SI Vault
 
Worst Baseball Team Ever
Jimmy Breslin
May 30, 1994
That seemed a harsh assessment of the newborn New York Mets when this SI Classic ran in 1962, but it stands today as the undisputed truth
Decrease font Decrease font
Enlarge font Enlarge font
May 30, 1994

Worst Baseball Team Ever

That seemed a harsh assessment of the newborn New York Mets when this SI Classic ran in 1962, but it stands today as the undisputed truth

View CoverRead All Articles View This Issue
1 2 3 4 5 6 7

One of Casey's coaches is the fabled Rogers Hornsby. Rajah was a batting coach during spring training and for the early part of the season. But all of his work now is done with prospects out on the farms. Which is good, because Hornsby hates to lose. Oh, how he hates to lose! One day he was sitting in the dugout at the Polo Grounds before a game, and you could see him seething. The Mets had been losing. So was Hornsby. He couldn't get a thing home, and he was in action at three or four different major tracks around the country.

"You can't trust them old Kentucky bastard trainers," he confided.

The general manager of the Mets is George Weiss, who was let go by the Yankees after the 1960 season because of his age. He is 68 now. George spent all of last year at his home in Greenwich, Conn. As Red Smith reported, this caused his wife, Hazel, to announce, "I married George for better or for worse, but not for lunch." She was pleased when George took over the Mets this year and resumed his 12-hour working day away from home.

The Mets also have many big-name sports reporters who write about them. This may be the hardest job of all. As Barney Kremenko of the New York Journal-American observes, "I've covered losing teams before. But for me to be with a non-winner!"

There are some people, of course, who will not stand still for any raps at the team. They say the Mets have a poor record because they lose so many one-run games. They point out that the Mets have lost 28 games by one run so far. However, this figure also means the Mets lost 51 other games by more than one run.

One who advances the one-run theory is Donald Grant, the Wall Street stockbroker who handles ownership details for Mrs. Joan Payson, the class lady who put up the money for the Mets. It is Mr. Grant's job to write letters to Mrs. Payson, explaining to her just what is happening with the Mets.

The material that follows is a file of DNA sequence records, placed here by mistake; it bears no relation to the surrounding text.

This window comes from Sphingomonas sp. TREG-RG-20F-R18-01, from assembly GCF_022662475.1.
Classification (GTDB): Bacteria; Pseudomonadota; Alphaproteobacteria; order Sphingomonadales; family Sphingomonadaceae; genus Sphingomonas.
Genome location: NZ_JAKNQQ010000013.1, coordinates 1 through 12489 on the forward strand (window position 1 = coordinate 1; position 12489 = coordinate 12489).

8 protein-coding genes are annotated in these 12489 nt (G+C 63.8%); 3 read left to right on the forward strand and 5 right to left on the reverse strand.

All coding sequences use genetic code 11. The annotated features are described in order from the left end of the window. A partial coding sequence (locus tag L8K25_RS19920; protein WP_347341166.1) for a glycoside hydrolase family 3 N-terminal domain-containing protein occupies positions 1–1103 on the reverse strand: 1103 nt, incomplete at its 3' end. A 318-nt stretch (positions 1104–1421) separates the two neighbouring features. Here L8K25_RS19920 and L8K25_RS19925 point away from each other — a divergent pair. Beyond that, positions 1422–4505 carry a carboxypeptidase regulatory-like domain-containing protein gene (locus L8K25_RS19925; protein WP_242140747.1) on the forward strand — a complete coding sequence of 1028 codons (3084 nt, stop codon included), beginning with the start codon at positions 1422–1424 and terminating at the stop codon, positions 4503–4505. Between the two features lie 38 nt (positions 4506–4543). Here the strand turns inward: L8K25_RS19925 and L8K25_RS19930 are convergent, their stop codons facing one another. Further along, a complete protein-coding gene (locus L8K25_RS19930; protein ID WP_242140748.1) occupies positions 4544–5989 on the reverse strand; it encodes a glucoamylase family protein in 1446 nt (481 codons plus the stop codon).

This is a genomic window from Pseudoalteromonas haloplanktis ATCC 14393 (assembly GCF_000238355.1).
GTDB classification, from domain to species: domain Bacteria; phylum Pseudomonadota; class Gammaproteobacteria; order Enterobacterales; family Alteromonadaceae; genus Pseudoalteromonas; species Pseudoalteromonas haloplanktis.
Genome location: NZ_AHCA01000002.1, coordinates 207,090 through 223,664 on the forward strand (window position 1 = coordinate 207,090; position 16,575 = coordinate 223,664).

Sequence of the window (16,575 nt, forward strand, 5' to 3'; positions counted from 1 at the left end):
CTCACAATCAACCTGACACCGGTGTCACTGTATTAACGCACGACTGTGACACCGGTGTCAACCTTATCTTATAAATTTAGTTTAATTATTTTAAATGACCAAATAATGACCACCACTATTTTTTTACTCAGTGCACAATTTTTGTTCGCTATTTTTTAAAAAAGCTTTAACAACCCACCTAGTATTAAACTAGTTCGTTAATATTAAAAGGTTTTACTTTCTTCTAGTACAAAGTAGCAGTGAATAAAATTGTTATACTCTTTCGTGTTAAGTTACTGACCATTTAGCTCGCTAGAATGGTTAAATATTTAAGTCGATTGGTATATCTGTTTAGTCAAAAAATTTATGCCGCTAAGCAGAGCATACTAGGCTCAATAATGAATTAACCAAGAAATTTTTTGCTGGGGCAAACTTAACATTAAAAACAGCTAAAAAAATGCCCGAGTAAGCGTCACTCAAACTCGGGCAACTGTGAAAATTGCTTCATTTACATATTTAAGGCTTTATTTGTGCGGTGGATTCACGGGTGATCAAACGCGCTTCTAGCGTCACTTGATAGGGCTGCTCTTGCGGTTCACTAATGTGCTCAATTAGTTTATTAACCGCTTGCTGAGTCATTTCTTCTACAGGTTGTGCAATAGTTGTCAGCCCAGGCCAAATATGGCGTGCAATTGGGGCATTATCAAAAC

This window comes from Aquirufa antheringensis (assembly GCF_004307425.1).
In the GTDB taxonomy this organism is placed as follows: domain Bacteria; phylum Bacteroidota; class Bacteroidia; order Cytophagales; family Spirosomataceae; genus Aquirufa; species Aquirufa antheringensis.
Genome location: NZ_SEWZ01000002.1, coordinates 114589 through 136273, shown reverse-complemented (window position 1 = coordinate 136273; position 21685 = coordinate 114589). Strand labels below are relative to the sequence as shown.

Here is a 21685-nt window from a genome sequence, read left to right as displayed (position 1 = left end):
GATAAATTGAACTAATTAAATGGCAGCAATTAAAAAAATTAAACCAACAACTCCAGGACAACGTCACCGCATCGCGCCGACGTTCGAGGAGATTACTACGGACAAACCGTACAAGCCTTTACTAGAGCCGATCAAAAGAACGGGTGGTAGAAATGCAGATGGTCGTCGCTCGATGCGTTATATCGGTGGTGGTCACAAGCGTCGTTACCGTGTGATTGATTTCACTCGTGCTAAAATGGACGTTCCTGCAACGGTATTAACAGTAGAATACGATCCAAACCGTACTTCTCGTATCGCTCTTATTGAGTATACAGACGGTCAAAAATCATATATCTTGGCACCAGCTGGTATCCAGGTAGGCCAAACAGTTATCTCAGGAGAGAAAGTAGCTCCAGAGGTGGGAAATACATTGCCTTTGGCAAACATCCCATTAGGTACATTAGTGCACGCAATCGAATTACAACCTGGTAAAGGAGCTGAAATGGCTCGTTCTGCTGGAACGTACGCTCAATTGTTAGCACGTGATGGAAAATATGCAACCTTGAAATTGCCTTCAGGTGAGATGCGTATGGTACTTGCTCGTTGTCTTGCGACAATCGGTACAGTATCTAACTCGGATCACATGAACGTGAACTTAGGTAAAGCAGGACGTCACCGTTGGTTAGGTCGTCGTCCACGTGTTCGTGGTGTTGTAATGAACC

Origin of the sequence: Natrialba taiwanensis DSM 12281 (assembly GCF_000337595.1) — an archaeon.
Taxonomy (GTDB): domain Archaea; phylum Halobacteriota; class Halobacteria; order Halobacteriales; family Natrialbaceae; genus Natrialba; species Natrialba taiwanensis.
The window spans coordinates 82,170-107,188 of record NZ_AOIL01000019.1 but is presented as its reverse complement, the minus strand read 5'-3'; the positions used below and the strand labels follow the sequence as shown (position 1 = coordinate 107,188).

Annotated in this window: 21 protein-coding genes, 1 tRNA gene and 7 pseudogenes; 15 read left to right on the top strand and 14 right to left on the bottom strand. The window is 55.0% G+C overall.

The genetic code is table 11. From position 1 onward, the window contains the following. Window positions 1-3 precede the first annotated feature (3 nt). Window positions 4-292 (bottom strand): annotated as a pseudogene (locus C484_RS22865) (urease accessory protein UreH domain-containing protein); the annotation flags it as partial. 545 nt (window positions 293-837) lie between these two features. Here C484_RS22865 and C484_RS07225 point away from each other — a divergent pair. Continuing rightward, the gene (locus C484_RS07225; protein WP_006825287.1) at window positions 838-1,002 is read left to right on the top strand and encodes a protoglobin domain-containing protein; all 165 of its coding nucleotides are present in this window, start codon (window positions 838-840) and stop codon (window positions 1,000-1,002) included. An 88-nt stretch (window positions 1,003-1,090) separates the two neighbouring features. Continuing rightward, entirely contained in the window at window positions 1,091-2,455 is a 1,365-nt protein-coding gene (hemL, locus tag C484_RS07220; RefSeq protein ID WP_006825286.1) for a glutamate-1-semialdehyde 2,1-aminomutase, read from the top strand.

"It is annoying to lose by one run, but Mrs. Payson and I are pleased with the team's progress," Grant says. "She is perfectly understanding about it. After all, you do not breed a thoroughbred horse overnight." Grant obviously doesn't know much about horse racing.

Whether the Mets lose by one run or by 14 runs (and they have done this, too), it doesn't matter. They still lose. They lose at night and in the daytime, and they lose so much that the only charge you can't make against them is that their pitchers throw spitters.

"Spitters?" Stengel says. "I can't get them to throw regular pitches good."

Basically, the trouble with the Mets is the way they play baseball. It is an unchanging style of walks, passed balls, balks, missed signs, errors, overrun bases and bad throws. On July 22, for example, the Mets were in Cincinnati for a doubleheader. They not only lost both games, but they also had four runners thrown out at home plate in the course of the day. Nobody could remember when this had happened before—probably because it hadn't. What made it frightening was the ease with which the Mets brought the feat off. You got the idea that they could get four runners thrown out at the plate any day they wanted to.

Continue Story
1 2 3 4 5 6 7